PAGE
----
“Regarding unit-to-unit leaks, it’s important to be a good neighbor,” says Webster. “If you have somebody living above you, and there’s water on the ceiling above your toilet, it’s likely that they have a toilet in the same exact location upstairs, and it may be leaking. Being an upstanding member of your community in that instance is paramount, because what happens in your unit can affect a lot of other folks.”
This also applies to leaks behind walls, which can be harder to identify. “Your downstairs neighbor would likely be the one to find out about it,” notes Kraus. “Many times it’s not the shareholder’s piping; maybe it’s the main building lines inside the wall that have the problem. But the only way you’d know that is if the person downstairs has been paying attention. There could be a leak going on slowly down to the apartment below for months, and nobody says anything.”
“If the leak is in the wall, it’s going to show up somewhere,” adds Mannerino. “Most of the time, leaks are going to show up in the unit down below, either via discoloration in the ceiling or bubbling in the drywall, which illustrates moisture. Or if you see any mold or mildew in plumbing walls.”
Calling in the Pros
Even experienced tinkerers can find themselves in over their heads trying to deal with plumbing issues. It’s important to remember that attempting to fix a leak on their own not only puts the resident’s own unit at risk, but those of their neighbors as well. Because of this, it’s usually better to err on the side of caution and call in an experienced plumber to deal with any problems, rather than trying to do it yourself.
“I suggest that people do not touch their own plumbing in a condo building,” warns Mannerino. “There are a lot of factors that go into it, and bad things can happen really fast. They start changing the faucet, and the next thing you know the water is leaking and there’s no way to turn it off, and now you’re flooding the units below you. I always suggest to condo associations to prohibit anyone from attempting do-it-yourself fixes unless they’re a licensed plumber. I’ve had people put on hand-held showerheads that have small valves to shut off the water, and they leave the faucet on, crossing hot and cold water in the building, which screws up the water piping — all because somebody doesn’t know what they’re doing.”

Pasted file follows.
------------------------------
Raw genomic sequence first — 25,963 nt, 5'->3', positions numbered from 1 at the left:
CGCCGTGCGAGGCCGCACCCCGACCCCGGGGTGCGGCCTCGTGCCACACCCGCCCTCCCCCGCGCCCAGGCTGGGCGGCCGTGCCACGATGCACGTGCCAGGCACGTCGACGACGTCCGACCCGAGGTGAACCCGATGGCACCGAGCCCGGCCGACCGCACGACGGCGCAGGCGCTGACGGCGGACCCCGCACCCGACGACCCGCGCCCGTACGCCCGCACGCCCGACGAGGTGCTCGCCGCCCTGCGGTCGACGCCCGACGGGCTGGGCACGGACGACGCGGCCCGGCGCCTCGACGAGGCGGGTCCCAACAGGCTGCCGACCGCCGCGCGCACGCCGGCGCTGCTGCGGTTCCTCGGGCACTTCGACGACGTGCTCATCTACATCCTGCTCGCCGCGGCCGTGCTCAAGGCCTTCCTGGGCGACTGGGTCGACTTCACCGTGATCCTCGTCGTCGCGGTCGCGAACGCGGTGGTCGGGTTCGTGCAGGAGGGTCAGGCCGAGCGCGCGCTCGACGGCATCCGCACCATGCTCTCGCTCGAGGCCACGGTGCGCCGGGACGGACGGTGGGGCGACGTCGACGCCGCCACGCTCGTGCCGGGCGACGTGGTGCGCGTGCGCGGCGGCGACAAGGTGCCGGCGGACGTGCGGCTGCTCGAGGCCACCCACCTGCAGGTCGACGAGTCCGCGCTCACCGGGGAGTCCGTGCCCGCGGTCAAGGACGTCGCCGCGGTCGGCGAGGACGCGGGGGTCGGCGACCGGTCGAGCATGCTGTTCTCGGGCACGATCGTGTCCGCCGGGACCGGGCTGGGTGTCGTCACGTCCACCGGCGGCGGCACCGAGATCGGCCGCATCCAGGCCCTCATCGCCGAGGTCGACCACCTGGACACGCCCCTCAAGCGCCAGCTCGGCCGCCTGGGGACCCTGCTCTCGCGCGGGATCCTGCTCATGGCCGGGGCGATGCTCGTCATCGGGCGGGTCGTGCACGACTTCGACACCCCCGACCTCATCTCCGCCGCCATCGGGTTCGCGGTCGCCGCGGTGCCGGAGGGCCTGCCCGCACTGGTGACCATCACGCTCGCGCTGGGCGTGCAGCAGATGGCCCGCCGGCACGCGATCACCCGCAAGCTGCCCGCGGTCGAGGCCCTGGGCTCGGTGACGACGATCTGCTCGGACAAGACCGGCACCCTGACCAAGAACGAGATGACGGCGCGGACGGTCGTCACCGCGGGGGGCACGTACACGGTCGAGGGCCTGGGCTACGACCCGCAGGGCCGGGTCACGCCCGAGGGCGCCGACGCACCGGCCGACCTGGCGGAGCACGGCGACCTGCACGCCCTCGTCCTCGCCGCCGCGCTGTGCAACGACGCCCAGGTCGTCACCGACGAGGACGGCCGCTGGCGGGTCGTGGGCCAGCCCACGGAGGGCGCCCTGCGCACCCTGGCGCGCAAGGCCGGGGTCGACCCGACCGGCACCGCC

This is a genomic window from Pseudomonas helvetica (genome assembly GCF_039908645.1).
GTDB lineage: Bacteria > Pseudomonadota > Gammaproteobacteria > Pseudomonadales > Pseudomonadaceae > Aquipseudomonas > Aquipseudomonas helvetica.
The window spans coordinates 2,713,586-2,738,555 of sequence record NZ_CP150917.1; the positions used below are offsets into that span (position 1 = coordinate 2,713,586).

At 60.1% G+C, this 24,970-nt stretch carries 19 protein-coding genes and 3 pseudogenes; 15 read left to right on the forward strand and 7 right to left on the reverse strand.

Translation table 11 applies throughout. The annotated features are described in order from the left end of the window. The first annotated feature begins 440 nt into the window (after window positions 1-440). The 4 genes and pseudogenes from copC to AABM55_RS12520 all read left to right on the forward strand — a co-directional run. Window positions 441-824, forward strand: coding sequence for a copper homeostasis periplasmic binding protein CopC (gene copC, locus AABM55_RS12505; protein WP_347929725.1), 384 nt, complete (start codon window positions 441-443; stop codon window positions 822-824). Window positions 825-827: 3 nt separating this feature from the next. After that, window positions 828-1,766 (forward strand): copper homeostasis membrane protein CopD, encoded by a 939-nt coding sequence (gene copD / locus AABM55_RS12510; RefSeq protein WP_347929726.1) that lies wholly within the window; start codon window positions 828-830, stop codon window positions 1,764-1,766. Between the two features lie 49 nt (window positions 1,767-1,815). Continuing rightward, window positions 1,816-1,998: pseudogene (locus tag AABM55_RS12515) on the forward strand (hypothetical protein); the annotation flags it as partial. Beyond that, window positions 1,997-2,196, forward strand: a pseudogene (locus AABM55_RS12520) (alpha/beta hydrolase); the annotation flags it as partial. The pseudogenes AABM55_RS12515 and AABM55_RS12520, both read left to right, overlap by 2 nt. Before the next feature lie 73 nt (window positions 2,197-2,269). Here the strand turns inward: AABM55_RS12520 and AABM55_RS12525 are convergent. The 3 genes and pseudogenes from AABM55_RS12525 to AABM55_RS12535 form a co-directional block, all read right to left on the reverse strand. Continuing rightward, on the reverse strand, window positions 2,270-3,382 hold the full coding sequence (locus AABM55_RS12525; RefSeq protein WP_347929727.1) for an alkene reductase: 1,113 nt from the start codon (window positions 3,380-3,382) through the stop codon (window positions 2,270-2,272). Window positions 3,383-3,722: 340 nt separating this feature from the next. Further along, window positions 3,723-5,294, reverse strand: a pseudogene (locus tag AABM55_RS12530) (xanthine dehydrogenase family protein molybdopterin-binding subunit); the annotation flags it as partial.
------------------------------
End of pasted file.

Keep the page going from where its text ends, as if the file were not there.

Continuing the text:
Webster agrees, adding that residents, managers, and building staff should put a call in to their plumbing pro “within minutes” of discovering a leak, unless they’re absolutely certain they know the origin of it, and it’s a very easy fix. “If it’s a water line leak, it could get worse,” says Webster, “and it’s hard enough to trace hidden leaks in buildings with the leak-detection equipment that we have, like infrared cameras. If it’s complicated to find them when you have the proper training and the tools, imagine what that means for the untrained person. Water can show up far from its origin, so if you don’t see something leaking upstairs, someone without training can lead themselves on a wild goose chase, traipsing around multiple units before identifying an origin.”
At the very least, a unit owner should notify the superintendent as soon as he or she finds water damage, recommends Kraus. “If you have an issue, call the super, and it will either be something that they can take care of, or they’ll recommend that you call a plumber. But it should be discussed with the super or the handyman, whomever is tasked with looking into these things at the property. I wouldn’t try to fix my own car, or my phone. You shouldn’t take it upon yourself to make these decisions. You might just make it worse.”
Mike Odenthal is a staff writer/reporter for The Cooperator.